A tax debt is associated with one’s inability to pay taxes to the government, be it federal or state, on earned income. The United States government takes unpaid tax debt very seriously, and potential penalties can range from wage garnishing to property liens to jail time. Fortunately, the IRS may allow you to utilize a payment plan to pay off the outstanding debt. This is where a bankruptcy petition comes in.
Qualifying for Discharge
When it comes to eliminating tax debts in bankruptcy, it is important to take the right approach. For instance, Chapter 7 bankruptcy allows the discharge of certain “allowable” debts, whereas Chapter 13 offers a repayment plan that eliminates certain debts while others are discharged altogether.
Chapter 7 is typically the better option for discharging tax debts. However, one must first qualify for this type of bankruptcy petition, and then meet a separate set of requirements regarding tax debt.
Five Rules to Discharge Tax Debts
In order to be eligible for tax debt discharge with your bankruptcy petition, an income tax debt situation must meet the following 5 rules:
- The debt must be associated with a tax return that was due at least 3 years prior to the bankruptcy petition, including extensions.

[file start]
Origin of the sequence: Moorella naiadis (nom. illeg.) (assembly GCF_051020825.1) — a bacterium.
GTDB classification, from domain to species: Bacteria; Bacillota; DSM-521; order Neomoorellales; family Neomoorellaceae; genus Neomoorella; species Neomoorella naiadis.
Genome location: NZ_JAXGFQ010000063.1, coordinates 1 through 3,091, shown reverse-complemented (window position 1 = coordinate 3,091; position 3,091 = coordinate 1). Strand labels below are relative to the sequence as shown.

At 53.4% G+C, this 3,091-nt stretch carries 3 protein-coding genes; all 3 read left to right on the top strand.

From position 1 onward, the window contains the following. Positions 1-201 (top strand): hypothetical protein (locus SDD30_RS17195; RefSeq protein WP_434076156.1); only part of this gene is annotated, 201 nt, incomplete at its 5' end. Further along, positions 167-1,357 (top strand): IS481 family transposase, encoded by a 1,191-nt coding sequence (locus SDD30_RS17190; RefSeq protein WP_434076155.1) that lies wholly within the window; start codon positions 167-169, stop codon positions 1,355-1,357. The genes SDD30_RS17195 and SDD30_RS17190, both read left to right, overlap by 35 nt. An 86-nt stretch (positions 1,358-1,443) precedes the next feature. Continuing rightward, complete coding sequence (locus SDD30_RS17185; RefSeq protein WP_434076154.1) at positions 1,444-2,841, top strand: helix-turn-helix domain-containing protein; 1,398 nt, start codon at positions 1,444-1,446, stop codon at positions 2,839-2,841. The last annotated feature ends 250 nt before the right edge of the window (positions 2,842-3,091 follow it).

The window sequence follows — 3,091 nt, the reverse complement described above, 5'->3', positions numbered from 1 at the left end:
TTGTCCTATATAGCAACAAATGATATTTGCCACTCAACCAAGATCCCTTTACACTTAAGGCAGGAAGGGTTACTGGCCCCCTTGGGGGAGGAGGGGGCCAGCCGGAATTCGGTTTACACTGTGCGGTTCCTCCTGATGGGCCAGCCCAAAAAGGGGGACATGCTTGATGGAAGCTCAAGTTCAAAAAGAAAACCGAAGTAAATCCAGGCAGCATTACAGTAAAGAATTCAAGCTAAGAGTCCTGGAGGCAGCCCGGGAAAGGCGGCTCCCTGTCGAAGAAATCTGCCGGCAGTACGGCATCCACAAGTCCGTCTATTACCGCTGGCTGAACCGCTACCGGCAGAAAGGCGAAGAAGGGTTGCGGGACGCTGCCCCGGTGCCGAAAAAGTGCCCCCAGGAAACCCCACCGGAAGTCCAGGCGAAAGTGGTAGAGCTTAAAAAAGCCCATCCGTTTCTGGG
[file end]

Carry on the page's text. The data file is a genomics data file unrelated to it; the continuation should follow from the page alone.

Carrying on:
- The tax return must have been filed at least 2 years ago.
- The IRS must have assessed the tax at least 240 days prior to the bankruptcy petition.
- The tax return must not have been fraudulent or frivolous.
- The taxpayer was never convicted of tax evasion.
Tax Debt Not Eligible for Discharge
Tax debts associated with unfiled tax returns are not eligible for discharge unless the taxpayer files a return for the given year. Furthermore, tax liens that had been placed on a property before you file for bankruptcy are not dischargeable, and neither are taxes that are not associated with earned income – such as fraud penalties or payroll taxes.
Contact Sheppard Law Offices Today
With the high taxes and complex tax laws in the United States today, it can be difficult to determine when you can discharge a tax debt. If you seek professional assistance, please do not hesitate to contact attorney Kenneth L. Sheppard, Jr. from Sheppard Law Offices today!